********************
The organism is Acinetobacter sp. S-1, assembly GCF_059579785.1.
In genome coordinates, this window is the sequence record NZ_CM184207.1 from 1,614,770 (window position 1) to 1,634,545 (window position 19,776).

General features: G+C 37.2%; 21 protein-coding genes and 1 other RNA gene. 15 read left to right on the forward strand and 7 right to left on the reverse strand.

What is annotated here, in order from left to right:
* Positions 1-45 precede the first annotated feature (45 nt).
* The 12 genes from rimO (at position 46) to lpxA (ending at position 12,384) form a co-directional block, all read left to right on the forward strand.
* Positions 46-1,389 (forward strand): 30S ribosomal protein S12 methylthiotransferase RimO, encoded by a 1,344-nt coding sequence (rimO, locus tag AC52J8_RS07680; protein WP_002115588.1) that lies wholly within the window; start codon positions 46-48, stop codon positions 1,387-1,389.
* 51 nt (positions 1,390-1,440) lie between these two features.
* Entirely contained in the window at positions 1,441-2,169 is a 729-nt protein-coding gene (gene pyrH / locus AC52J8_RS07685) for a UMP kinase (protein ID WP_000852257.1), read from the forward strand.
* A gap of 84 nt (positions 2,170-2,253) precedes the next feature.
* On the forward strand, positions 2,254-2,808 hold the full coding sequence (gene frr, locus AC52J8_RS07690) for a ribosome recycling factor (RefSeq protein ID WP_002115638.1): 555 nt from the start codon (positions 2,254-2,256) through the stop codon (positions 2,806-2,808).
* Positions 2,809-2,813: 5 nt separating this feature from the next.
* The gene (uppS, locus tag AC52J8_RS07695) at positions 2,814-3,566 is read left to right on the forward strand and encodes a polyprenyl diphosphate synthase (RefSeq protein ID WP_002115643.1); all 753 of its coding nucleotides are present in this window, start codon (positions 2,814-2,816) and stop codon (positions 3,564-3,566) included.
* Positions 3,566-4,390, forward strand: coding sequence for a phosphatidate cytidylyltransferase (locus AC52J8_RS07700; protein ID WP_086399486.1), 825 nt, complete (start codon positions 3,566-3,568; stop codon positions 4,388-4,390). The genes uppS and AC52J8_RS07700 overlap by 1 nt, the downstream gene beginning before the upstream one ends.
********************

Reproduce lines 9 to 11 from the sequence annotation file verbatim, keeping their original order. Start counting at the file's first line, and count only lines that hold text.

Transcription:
* Entirely contained in the window at positions 1,441-2,169 is a 729-nt protein-coding gene (gene pyrH / locus AC52J8_RS07685) for a UMP kinase (protein ID WP_000852257.1), read from the forward strand.
* A gap of 84 nt (positions 2,170-2,253) precedes the next feature.
* On the forward strand, positions 2,254-2,808 hold the full coding sequence (gene frr, locus AC52J8_RS07690) for a ribosome recycling factor (RefSeq protein ID WP_002115638.1): 555 nt from the start codon (positions 2,254-2,256) through the stop codon (positions 2,806-2,808).